And we were lamenting, oh, maybe it’s time to start thinking about boys again. So the disconnect here is profound. And then I think about the words of Abigail Adams, who you might not have. She was advocating for women to have formal access to education, but certainly of that time, if you were a wealthy person, you know, she just wasn’t supposed to put her education to use, right. It wasn’t that wasn’t taught to read, et cetera, with the Taliban is trying to do to women is fundamentally different. I don’t know enough about the topic to say that I think something will happen, but here’s my hope. My hope is that the past 20 years, as imperfect as they were in horrible as they were for so many people, American Afghany allies across the world allowed some percentage, some number of women of Afghan women to have access like they had never had before to education.

Cara Candal:

And therefore the tool that they have in their toolbox now of literacy and numeracy, and being able to have access to higher education in many cases has at the very least formed a whole new class, a whole new group of female led and men too. Right? But I’m thinking of advocates of people who will no longer stand for this. Now, many of them of course have fled that country and will work on the periphery. Some have not, and some will work inside, but this is also something that politics of the war aside and what has been happening not only in the last 20 years, but particularly in the last few weeks, this is a global issue. And I think to the point that you’re making the light being shown in Afghanistan, which is just a really is one of the most egregious examples that we have, but the whole world, the whole, the international community needs to be incensed about this.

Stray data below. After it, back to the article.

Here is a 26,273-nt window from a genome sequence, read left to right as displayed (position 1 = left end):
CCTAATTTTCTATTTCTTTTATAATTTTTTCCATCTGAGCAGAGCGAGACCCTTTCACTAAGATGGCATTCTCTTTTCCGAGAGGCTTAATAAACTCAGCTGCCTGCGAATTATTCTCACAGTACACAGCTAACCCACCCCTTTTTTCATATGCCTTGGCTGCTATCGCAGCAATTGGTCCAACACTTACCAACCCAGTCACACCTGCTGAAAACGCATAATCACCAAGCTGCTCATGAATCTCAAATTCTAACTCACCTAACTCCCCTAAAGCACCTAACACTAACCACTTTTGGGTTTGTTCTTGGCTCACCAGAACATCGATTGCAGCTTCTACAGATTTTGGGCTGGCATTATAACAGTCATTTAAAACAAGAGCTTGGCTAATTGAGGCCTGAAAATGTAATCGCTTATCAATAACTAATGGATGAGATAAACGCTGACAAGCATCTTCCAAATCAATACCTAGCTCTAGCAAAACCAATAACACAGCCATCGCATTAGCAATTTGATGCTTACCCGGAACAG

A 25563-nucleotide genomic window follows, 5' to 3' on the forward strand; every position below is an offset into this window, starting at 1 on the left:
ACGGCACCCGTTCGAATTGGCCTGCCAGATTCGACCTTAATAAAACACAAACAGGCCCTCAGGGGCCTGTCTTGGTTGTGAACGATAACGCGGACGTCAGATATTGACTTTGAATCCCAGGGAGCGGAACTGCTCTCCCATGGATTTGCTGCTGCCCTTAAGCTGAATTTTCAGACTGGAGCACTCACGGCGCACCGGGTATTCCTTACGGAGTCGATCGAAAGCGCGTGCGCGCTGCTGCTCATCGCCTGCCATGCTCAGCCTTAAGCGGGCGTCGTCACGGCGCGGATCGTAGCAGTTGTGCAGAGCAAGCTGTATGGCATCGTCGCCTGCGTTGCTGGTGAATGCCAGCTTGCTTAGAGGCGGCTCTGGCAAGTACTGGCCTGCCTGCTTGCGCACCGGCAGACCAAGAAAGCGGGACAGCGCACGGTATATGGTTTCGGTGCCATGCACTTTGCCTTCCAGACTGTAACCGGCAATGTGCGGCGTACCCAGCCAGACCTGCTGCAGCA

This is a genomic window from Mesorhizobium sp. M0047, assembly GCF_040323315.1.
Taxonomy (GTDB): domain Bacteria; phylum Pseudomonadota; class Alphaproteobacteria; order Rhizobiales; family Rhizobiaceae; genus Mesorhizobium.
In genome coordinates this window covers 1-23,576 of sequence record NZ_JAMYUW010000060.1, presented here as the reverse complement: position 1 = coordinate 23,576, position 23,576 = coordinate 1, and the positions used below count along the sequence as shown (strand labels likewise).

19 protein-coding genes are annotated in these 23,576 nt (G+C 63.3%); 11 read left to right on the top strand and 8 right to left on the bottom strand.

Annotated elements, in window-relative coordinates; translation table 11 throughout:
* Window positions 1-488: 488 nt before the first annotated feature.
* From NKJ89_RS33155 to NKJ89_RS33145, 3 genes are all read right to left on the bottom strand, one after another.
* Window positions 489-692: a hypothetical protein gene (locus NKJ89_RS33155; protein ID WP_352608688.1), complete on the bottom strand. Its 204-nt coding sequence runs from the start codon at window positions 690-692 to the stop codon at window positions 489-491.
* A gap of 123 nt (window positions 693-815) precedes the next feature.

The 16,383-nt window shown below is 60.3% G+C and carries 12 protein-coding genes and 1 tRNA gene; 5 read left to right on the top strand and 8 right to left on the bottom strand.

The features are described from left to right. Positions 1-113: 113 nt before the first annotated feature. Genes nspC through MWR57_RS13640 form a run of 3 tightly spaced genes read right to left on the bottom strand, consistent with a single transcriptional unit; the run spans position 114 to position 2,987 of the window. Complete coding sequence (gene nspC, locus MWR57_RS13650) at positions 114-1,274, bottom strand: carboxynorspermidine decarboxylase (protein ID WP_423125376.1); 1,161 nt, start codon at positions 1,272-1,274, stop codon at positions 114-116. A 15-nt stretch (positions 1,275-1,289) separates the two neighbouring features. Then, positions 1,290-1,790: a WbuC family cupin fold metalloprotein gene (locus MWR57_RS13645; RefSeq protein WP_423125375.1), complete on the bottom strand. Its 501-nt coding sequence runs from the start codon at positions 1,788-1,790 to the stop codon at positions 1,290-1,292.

Cara Candal:

And this is obviously we didn’t succeed in fixing this issue by waging war. So it’s a different kind of word that needs to be waged right now. And this is just, I hope we continue to talk about it. And thank you for bringing up our prior guests. Ayaan Hirsi Ali, right? Because she spoke about this very issue. She spoke about the fact that what she had escaped is not the reality for so, so many women across the globe. So Gerard, my story of the week is it’s also just horribly depressing. But it’s another elk because it also about women. So maybe this is, we can seem this, like the girl show or something, but as much access as most American girls and women have in comparison to so many women around the world. There’s also a lot of insidious stuff going on right here at home in Gerard.

Cara Candal:

I don’t know if you’ve been following this wall street journal series on Facebook, but it is pretty amazing. It is quite compelling. And the story that I want to bring to our attention today now, Gerard, you are a father to what? Three girls. Yes. Okay. So I’m sure these are issues that you think about, and I’m sure that as a father of young children of a certain age, it’s really difficult to limit kids access to social media. Would you agree with that? Absolutely. It’s really difficult, right? This is something my kids are not quite old enough to have, for example, cell phones in their hands or I-phones in their hands. We’re trying really hard, but it’s an uphill battle, right? So Facebook, this series on Facebook and in the wall street journal, their most recent issue on what Facebook has known for years about Instagram and its effects very specifically on young women.

Cara Candal: